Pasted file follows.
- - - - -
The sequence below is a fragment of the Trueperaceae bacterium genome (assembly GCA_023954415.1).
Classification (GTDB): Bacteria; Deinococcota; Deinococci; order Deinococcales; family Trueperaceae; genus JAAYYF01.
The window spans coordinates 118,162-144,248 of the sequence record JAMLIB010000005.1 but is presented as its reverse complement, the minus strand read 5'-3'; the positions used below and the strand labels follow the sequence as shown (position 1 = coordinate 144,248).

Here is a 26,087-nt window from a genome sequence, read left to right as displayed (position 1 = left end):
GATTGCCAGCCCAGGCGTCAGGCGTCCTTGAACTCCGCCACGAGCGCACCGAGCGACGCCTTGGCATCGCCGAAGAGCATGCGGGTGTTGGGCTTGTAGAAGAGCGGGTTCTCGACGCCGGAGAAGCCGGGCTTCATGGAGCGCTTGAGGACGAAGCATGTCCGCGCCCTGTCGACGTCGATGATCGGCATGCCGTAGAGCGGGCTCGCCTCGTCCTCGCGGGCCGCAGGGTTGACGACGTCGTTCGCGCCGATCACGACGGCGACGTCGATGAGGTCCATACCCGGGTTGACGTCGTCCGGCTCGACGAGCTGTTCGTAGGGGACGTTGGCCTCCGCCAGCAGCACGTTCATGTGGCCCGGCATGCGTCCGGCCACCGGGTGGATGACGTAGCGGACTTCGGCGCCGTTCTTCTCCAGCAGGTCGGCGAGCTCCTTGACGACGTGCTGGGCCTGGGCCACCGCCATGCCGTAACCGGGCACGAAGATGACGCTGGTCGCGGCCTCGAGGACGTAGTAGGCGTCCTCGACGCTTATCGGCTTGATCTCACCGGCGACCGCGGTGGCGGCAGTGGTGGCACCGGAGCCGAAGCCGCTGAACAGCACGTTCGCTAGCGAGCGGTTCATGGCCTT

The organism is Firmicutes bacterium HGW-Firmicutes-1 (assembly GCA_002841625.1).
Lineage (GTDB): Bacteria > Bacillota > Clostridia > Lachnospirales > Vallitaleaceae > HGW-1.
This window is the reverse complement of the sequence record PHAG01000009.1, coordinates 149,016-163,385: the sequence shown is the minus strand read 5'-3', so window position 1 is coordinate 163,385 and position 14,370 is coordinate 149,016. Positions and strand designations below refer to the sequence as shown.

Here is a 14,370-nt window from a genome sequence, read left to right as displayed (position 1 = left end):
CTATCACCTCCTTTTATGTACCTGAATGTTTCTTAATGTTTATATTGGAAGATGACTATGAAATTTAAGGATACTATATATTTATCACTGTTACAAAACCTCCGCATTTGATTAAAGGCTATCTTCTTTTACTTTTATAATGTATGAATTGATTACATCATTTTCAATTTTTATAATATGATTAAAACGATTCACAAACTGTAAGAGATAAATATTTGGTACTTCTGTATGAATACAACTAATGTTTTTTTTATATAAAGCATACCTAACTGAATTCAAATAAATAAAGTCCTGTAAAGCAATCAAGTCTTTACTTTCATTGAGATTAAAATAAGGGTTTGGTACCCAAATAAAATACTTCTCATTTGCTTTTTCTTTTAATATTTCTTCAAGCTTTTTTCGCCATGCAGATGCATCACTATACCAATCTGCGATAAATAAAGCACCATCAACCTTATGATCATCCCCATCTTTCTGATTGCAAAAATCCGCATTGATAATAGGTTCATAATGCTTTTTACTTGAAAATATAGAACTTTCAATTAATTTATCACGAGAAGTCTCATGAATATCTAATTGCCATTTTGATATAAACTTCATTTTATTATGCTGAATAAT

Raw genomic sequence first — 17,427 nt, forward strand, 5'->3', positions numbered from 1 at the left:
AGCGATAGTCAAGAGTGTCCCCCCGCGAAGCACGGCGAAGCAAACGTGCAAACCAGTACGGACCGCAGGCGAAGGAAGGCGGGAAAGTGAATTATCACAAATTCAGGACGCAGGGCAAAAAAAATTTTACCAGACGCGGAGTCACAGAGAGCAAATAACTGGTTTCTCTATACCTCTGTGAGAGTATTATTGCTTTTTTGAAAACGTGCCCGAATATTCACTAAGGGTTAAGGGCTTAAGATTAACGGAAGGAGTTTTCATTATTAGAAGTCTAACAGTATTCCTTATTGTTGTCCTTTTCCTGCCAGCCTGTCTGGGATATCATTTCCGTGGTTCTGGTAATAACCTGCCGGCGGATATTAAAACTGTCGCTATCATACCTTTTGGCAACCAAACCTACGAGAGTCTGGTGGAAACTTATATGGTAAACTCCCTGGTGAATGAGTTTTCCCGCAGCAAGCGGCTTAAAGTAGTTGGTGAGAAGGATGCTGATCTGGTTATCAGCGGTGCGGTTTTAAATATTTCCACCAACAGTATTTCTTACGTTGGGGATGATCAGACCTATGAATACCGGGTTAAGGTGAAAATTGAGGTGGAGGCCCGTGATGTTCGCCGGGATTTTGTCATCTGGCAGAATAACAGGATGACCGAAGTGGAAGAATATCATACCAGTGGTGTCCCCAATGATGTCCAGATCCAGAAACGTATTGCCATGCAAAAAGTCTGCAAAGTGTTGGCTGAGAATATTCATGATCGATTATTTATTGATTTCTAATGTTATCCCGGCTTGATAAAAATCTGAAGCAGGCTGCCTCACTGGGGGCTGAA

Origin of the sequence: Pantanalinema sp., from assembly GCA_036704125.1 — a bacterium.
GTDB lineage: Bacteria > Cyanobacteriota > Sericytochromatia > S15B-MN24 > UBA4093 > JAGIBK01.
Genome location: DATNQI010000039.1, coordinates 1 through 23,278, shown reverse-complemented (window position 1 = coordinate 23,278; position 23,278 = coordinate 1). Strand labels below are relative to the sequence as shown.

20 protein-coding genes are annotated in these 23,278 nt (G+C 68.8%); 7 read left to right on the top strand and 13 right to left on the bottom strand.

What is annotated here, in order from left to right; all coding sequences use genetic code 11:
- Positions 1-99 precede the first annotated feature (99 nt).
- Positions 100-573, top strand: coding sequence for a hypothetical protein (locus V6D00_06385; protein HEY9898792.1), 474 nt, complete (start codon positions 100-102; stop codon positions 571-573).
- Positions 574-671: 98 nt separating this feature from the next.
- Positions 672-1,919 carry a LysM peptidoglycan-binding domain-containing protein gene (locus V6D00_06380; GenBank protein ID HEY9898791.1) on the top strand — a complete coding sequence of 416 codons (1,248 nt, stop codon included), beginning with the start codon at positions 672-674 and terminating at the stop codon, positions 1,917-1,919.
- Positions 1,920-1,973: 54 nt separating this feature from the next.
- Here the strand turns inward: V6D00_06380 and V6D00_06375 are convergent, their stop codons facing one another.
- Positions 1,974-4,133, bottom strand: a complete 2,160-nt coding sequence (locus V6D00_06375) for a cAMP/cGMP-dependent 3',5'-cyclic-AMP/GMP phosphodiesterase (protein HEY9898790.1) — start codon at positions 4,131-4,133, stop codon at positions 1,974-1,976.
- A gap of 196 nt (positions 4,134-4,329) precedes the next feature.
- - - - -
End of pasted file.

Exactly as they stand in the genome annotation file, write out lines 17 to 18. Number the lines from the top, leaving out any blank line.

What is annotated here, in order from left to right; all coding sequences use genetic code 11:
- Positions 1-99 precede the first annotated feature (99 nt).